COIMBATORE: Following strong opposition from teachers to the All India Council for Technical Education’s (AICTE) move to reduce the faculty-student ratio from 1:15 to 1:20, the council has decided not to consider adjunct faculty members in calculating the ratio.
In the 2017-18 academic year, the AICTE allowed technical institutions, including engineering colleges, to employ people from industry as adjunct faculty or resource persons to provide students industrial exposure and improve their employability. According to the rule, at least 80 per cent of the faculty members should be regular, full-time people; the remaining can be adjunct faculty/resource persons.
However, from the academic year 2018-19, adjunct faculty/resource persons will not be included in calculating the faculty-student ratio. Only regular faculty members will be counted for computing the ratio.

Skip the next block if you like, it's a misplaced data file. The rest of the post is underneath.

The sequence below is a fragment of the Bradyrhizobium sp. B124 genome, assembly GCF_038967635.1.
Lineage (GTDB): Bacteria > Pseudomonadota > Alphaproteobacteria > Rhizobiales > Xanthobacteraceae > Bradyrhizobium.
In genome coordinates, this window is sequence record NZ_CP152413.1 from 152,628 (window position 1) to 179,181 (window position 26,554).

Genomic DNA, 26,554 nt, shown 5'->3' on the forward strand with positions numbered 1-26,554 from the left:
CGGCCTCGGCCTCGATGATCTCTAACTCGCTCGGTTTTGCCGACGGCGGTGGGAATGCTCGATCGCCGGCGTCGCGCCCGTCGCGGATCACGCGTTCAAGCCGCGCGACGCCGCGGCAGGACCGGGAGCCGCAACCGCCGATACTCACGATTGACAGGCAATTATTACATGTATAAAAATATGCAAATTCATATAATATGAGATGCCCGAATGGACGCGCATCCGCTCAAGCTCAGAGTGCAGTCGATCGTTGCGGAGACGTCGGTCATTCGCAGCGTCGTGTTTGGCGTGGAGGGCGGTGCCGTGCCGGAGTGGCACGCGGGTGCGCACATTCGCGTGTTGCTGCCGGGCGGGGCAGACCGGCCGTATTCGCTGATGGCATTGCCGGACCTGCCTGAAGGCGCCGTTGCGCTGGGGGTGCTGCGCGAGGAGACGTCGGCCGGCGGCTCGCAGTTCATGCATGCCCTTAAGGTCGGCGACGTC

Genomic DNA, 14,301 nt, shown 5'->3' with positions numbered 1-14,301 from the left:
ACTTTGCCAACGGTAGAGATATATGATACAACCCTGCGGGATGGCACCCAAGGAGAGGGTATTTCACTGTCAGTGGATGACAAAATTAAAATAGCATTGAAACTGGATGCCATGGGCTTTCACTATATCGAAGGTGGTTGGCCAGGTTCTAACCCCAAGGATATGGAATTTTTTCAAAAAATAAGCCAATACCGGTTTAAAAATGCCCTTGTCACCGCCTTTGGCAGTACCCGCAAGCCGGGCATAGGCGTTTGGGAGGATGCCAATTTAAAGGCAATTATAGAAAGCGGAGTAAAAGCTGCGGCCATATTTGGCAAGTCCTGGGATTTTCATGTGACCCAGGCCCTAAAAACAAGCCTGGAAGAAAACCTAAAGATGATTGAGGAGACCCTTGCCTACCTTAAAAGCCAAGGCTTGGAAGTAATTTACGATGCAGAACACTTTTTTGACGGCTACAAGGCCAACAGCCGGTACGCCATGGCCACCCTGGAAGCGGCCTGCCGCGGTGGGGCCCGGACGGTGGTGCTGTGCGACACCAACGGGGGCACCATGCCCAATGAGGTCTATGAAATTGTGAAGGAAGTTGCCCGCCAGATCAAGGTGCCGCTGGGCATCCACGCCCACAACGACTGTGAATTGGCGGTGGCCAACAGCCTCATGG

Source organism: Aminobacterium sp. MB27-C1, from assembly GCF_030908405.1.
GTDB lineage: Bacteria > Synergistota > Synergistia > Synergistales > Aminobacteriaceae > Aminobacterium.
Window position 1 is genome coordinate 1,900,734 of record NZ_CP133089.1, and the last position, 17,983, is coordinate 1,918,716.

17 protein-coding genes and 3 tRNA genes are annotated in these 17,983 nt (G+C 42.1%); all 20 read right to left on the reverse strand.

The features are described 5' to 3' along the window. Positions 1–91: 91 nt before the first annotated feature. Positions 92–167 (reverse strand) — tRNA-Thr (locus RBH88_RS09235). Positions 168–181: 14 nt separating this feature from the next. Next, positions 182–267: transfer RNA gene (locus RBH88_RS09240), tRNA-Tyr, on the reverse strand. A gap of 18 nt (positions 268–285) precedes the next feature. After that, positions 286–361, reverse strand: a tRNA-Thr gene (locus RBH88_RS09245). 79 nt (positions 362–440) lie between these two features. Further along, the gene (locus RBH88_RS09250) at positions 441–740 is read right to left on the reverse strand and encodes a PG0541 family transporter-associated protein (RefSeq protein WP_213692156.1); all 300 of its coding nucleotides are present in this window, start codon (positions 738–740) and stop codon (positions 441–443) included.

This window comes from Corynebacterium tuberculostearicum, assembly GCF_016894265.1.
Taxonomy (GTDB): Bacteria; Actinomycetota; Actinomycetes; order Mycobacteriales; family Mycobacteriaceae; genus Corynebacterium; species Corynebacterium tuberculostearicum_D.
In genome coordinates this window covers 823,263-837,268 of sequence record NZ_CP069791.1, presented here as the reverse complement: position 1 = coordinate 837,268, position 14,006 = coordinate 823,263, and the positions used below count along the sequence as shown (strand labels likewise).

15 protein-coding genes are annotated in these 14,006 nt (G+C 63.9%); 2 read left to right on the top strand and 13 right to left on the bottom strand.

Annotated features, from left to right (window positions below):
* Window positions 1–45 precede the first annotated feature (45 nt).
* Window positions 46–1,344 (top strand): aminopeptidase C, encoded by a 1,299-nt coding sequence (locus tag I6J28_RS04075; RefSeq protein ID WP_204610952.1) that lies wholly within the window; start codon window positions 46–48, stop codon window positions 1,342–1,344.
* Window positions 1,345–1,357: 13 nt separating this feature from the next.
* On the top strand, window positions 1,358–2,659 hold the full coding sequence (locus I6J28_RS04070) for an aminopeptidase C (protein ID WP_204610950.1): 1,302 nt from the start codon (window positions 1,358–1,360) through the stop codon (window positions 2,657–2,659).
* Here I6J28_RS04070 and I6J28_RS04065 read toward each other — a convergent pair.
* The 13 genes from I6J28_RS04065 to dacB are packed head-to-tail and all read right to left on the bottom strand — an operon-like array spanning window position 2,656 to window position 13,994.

This decision was taken after the academic community, particularly teachers, strongly opposed the AICTE’s recent decision to reduce the student-faculty ratio from 1:15 to 1:20. Academics argued that this would affect research work. However, in the case of Architecture and Planning, adjunct faculty or resource persons up to 30 per cent are permissible, as the programme requires exhaustive practical field exposure, AICTE said.
In all other programmes, under exigent conditions like delay in recruitment or relieving/retirement of regular faculty members, adjunct faculty/resource persons up to 10 per cent of the requirement may be availed. This too is allowed only for a period not exceeding one academic session.
However, T D Eswaramoorthy, secretary of All India Federation of Self-Financing Technical Institutions, said, “If adjunct faculty is not considered while calculating the ratio, many colleges will not employ adjunct faculty. From the industry side, people who are interested in sharing ideas and teaching will not get opportunity.”
Teachers had strongly opposed the AICTE’s recent decision to reduce the student-faculty ratio from 1:15 to 1:20. Academics argued that this would affect research work.